Risk managers will any increase in the cost of insurance

Risk managers will ‘resist as far as market forces will allow’ any increase in the cost of insurance, because the extra cost would damage their businesses, John Hurrell, chief executive of AIRMIC, told representatives of the London market at a briefing for the International Underwriting Association (IUA) on 24 March.

Hurrell said AIRMIC members understand why the market was likely to make a correction in pricing during the next six to 12 months, but members could not simply absorb the increase in expense. It would inevitably mean cost cutting in other parts of their business, and would be likely to include the possibility of having to make redundancies.

He called on underwriters to use their improved ability to analyse data and manage their exposures when the market turned. ‘I urge the market to focus on differentiating itself by distinguishing between well managed and less well managed risks, and thus to avoid what we have seen in the past, which was across-the-board increases.”

Hurrell’s message to the insurance market was a mixture of praise for its achievements and pointers to aspects that continue to trouble AIRMIC members.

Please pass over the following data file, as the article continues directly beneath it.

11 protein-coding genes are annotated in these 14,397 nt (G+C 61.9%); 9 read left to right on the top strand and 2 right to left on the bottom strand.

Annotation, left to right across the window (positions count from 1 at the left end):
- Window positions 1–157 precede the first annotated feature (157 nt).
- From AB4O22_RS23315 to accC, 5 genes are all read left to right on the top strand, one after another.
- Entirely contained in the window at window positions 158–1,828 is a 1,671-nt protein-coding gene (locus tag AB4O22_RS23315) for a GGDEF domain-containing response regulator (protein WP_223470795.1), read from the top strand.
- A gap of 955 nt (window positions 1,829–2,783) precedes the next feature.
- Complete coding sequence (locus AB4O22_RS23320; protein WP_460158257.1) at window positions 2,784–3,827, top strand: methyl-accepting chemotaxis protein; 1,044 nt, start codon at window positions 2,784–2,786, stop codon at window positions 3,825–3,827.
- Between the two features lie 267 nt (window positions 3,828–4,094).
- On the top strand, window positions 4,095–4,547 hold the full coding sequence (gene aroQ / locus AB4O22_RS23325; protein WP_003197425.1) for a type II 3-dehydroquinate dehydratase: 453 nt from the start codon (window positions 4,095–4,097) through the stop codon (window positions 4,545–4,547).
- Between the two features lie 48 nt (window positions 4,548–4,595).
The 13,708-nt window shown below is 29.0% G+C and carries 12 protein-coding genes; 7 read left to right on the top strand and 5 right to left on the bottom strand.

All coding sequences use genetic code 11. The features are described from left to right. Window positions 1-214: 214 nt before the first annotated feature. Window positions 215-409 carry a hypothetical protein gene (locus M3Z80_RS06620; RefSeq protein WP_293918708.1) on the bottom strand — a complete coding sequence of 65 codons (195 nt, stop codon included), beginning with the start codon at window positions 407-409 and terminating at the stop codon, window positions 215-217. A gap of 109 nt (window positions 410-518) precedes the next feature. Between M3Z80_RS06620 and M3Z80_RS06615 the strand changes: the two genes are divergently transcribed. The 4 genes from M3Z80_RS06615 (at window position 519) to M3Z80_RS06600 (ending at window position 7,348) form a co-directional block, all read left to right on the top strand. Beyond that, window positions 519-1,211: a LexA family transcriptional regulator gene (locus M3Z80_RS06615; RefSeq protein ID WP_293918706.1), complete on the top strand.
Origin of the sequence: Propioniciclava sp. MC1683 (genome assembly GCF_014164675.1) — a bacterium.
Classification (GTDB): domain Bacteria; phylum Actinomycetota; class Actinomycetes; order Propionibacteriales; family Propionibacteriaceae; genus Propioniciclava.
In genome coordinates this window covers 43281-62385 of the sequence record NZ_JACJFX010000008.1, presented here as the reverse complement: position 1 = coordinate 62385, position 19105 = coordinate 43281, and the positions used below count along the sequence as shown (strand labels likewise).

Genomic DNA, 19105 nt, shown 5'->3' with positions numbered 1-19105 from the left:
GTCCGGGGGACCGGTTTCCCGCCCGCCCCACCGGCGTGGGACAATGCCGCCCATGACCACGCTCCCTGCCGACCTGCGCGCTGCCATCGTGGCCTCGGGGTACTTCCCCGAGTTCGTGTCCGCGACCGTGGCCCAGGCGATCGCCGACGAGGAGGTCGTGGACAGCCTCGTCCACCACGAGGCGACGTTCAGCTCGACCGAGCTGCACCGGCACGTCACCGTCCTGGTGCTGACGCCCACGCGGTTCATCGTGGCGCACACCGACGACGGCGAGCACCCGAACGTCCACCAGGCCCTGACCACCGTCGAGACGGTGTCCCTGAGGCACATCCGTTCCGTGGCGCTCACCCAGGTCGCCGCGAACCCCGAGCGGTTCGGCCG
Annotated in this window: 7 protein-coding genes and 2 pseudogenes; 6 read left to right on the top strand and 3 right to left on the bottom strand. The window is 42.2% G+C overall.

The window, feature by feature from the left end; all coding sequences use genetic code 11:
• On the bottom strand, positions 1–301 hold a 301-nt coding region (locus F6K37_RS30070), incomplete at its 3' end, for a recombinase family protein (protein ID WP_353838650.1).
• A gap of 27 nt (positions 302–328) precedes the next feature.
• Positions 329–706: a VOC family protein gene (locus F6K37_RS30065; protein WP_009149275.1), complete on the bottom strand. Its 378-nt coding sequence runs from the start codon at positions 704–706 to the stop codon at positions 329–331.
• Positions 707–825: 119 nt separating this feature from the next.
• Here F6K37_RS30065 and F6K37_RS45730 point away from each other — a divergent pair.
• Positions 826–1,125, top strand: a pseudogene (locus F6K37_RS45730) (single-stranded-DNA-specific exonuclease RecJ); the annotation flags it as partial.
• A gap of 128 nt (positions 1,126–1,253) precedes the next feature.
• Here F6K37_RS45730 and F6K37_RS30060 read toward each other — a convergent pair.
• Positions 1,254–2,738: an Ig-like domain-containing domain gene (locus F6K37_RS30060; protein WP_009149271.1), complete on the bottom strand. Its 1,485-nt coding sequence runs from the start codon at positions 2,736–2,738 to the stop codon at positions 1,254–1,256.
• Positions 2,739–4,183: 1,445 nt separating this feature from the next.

‘Virtually all insurance contracts are now delivered on time, which is a terrific achievement,’ he said.

Claims, however, were a perennial issue. ‘They are absolutely the issue that defines an effective insurance product and what will distinguish between effective and ineffective insurance.’ AIRMIC had developed a protocol with the market over the reservation of rights by insurers on major claims, but speed of settlement had now become a concern.

‘This was less important a year ago, as banks would provide bridging finance, but this is no longer the case in many instances. Insurance is now front and centre in the ability of a business to recover,’ he said.

AIRMIC is talking with its partners and the Chartered Institute of Loss Adjusters about a protocol that would protect a business’s cash flow in case of major loss. ‘There are many instances where insurers say – we do that. But we haven’t got a protocol or transparency.’

One issue now generally resolved, said Hurrell, was that of commission for brokers. The majority of AIRMIC members said they now got automatic disclosure from their

brokers, and those who did not get voluntary disclosure got the information on request and made sure they asked for it.

Slides of Hurrell’s briefing are available on the AIRMIC website.